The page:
“Cut” or “uncut” is usually a choice for parents of newborns, but circumcision could be a promising HIV-prevention tool. The results of the first large-scale study of heterosexual HIV infection and circumcision confirm long-held speculations that foreskin heightens transmission risk.

The 3,000-man South African trial revealed circumcision to be 65% to 75% effective in preventing woman-to-man HIV transmission—51 of the 69 infected men were uncut. Other studies suggest that the foreskin contains a high density of cells targeted by HIV.

Five-sixths of the world’s men are uncircumcised, so researchers are debating the cut as a public-health measure. “We have so few tools to fight [HIV]— any are welcome,” says Robert C. Bailey, PhD, investigator of an ongoing Kenyan study. “But we should wait for other studies.”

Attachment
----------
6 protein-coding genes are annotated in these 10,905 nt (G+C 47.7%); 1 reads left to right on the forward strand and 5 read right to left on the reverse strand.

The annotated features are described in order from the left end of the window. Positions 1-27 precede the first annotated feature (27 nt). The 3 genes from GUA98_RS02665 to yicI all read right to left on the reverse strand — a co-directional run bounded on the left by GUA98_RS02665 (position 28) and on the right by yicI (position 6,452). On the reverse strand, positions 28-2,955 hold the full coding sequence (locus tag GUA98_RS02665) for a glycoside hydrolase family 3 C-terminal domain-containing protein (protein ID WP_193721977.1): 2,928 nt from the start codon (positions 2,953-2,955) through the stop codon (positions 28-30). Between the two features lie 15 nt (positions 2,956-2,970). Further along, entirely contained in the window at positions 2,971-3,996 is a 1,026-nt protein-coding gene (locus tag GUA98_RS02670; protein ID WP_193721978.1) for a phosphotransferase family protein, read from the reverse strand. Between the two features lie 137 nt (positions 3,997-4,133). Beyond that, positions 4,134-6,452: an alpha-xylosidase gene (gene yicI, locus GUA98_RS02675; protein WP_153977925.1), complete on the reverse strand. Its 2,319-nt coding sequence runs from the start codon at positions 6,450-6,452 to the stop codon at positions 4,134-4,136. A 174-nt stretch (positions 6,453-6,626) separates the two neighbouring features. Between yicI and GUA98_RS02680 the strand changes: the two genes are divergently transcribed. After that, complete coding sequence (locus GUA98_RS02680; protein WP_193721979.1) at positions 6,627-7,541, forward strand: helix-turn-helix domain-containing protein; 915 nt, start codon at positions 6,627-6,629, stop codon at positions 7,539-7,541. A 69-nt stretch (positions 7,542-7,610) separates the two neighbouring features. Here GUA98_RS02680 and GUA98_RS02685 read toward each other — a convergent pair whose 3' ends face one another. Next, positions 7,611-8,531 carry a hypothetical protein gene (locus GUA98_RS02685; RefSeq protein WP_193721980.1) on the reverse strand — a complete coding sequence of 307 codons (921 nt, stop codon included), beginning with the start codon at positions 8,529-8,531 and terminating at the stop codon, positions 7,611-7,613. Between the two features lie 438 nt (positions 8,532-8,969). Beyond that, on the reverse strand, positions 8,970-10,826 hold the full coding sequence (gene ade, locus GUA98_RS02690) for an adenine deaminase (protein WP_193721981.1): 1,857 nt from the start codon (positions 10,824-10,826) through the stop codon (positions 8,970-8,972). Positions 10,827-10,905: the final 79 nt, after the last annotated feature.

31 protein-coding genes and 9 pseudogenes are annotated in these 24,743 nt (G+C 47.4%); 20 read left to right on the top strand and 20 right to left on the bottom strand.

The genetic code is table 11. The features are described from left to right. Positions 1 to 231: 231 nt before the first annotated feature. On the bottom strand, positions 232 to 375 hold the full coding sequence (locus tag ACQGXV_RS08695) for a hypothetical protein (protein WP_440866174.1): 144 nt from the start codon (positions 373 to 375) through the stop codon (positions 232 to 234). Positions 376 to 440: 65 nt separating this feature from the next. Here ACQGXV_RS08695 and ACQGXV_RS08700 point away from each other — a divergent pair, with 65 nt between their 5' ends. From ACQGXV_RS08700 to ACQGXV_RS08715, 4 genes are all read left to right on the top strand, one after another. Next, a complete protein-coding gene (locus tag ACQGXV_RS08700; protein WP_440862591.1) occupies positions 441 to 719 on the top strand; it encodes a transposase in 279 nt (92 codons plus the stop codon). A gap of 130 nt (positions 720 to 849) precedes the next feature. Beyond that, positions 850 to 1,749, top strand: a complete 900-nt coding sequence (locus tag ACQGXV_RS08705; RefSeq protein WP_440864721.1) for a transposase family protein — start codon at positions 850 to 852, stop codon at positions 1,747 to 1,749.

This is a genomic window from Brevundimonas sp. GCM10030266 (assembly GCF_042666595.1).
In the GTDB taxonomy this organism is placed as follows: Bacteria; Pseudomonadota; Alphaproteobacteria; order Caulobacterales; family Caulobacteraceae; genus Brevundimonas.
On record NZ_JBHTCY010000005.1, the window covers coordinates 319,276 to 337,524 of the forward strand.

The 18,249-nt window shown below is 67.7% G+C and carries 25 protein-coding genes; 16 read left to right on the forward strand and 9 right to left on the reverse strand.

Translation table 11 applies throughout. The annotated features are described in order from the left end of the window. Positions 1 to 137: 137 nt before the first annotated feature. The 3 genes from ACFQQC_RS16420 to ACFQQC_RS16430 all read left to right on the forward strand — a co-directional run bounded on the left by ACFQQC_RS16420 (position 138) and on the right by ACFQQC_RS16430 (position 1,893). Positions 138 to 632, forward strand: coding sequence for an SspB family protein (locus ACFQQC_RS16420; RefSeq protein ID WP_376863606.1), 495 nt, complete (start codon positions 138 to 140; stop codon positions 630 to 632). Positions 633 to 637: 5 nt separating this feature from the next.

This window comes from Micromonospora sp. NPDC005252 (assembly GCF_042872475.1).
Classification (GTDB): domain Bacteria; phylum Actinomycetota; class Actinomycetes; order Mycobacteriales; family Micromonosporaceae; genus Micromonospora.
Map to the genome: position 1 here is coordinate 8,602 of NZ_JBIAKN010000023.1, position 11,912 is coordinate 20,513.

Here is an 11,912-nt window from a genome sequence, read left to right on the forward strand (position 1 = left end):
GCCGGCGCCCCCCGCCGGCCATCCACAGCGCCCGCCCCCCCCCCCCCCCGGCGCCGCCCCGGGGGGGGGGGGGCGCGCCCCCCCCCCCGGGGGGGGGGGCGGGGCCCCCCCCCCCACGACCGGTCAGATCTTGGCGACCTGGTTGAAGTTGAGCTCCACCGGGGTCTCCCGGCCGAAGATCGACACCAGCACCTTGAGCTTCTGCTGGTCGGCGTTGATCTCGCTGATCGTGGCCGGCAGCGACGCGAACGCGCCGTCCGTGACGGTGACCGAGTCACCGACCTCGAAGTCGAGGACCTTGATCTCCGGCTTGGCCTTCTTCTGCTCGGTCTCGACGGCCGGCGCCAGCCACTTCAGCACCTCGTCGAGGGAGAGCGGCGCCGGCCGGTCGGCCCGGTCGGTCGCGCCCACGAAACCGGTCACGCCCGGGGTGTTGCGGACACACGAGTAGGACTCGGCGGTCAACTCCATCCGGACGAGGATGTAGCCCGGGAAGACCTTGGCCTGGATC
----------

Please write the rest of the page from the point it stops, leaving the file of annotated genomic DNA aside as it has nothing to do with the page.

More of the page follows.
Regardless, cost, access and cultural taboos could hinder a snipping policy. Then there’s the unkindest cut, says George Denniston, MD, of Doctors Opposing Circumcision: “Removing foreskin removes sexual pleasure.” Ouch.